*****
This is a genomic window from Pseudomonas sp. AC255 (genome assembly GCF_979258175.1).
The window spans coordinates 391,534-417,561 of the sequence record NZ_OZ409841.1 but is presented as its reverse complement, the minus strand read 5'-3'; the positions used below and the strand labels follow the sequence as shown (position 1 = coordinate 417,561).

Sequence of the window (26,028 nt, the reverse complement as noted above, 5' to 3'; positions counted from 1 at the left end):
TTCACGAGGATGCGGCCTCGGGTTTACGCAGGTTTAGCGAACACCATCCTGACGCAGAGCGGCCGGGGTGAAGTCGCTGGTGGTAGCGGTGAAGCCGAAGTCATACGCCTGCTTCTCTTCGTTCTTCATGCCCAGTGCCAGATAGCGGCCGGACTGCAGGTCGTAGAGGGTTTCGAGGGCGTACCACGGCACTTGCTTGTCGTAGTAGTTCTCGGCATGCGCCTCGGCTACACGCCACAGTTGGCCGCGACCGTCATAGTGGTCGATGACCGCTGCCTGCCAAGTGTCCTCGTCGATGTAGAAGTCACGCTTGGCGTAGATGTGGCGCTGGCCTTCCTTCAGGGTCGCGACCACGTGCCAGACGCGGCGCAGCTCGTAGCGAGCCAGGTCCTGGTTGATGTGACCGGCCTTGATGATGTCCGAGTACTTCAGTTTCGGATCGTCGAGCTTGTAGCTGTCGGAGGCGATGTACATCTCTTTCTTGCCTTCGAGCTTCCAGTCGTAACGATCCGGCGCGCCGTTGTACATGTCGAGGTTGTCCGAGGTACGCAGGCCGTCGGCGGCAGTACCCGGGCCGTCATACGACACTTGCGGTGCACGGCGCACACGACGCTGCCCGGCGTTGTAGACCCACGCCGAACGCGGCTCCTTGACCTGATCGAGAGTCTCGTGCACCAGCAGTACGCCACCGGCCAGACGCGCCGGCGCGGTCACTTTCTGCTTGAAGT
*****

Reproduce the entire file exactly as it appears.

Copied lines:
This is a genomic window from Pseudomonas sp. AC255 (genome assembly GCF_979258175.1).
The window spans coordinates 391,534-417,561 of the sequence record NZ_OZ409841.1 but is presented as its reverse complement, the minus strand read 5'-3'; the positions used below and the strand labels follow the sequence as shown (position 1 = coordinate 417,561).

Sequence of the window (26,028 nt, the reverse complement as noted above, 5' to 3'; positions counted from 1 at the left end):
TTCACGAGGATGCGGCCTCGGGTTTACGCAGGTTTAGCGAACACCATCCTGACGCAGAGCGGCCGGGGTGAAGTCGCTGGTGGTAGCGGTGAAGCCGAAGTCATACGCCTGCTTCTCTTCGTTCTTCATGCCCAGTGCCAGATAGCGGCCGGACTGCAGGTCGTAGAGGGTTTCGAGGGCGTACCACGGCACTTGCTTGTCGTAGTAGTTCTCGGCATGCGCCTCGGCTACACGCCACAGTTGGCCGCGACCGTCATAGTGGTCGATGACCGCTGCCTGCCAAGTGTCCTCGTCGATGTAGAAGTCACGCTTGGCGTAGATGTGGCGCTGGCCTTCCTTCAGGGTCGCGACCACGTGCCAGACGCGGCGCAGCTCGTAGCGAGCCAGGTCCTGGTTGATGTGACCGGCCTTGATGATGTCCGAGTACTTCAGTTTCGGATCGTCGAGCTTGTAGCTGTCGGAGGCGATGTACATCTCTTTCTTGCCTTCGAGCTTCCAGTCGTAACGATCCGGCGCGCCGTTGTACATGTCGAGGTTGTCCGAGGTACGCAGGCCGTCGGCGGCAGTACCCGGGCCGTCATACGACACTTGCGGTGCACGGCGCACACGACGCTGCCCGGCGTTGTAGACCCACGCCGAACGCGGCTCCTTGACCTGATCGAGAGTCTCGTGCACCAGCAGTACGCCACCGGCCAGACGCGCCGGCGCGGTCACTTTCTGCTTGAAGT